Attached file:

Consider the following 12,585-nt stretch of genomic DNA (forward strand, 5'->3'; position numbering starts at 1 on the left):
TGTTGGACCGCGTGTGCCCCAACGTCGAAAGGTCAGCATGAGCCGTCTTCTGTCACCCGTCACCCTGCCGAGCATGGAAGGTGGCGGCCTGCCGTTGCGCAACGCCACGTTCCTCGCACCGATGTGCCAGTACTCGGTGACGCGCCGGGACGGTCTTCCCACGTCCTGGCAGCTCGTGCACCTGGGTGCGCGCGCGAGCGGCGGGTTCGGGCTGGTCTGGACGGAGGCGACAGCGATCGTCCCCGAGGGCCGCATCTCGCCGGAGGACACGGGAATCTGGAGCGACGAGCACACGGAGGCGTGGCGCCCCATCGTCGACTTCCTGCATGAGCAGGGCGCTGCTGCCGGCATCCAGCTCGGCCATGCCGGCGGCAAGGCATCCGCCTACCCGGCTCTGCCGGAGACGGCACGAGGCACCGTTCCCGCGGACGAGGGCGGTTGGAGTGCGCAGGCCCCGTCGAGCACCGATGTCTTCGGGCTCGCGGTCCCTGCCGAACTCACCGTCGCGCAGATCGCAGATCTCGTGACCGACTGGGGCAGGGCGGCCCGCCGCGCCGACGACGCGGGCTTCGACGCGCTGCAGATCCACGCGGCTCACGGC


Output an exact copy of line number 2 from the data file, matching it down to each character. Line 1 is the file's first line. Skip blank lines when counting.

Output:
TGTTGGACCGCGTGTGCCCCAACGTCGAAAGGTCAGCATGAGCCGTCTTCTGTCACCCGTCACCCTGCCGAGCATGGAAGGTGGCGGCCTGCCGTTGCGCAACGCCACGTTCCTCGCACCGATGTGCCAGTACTCGGTGACGCGCCGGGACGGTCTTCCCACGTCCTGGCAGCTCGTGCACCTGGGTGCGCGCGCGAGCGGCGGGTTCGGGCTGGTCTGGACGGAGGCGACAGCGATCGTCCCCGAGGGCCGCATCTCGCCGGAGGACACGGGAATCTGGAGCGACGAGCACACGGAGGCGTGGCGCCCCATCGTCGACTTCCTGCATGAGCAGGGCGCTGCTGCCGGCATCCAGCTCGGCCATGCCGGCGGCAAGGCATCCGCCTACCCGGCTCTGCCGGAGACGGCACGAGGCACCGTTCCCGCGGACGAGGGCGGTTGGAGTGCGCAGGCCCCGTCGAGCACCGATGTCTTCGGGCTCGCGGTCCCTGCCGAACTCACCGTCGCGCAGATCGCAGATCTCGTGACCGACTGGGGCAGGGCGGCCCGCCGCGCCGACGACGCGGGCTTCGACGCGCTGCAGATCCACGCGGCTCACGGC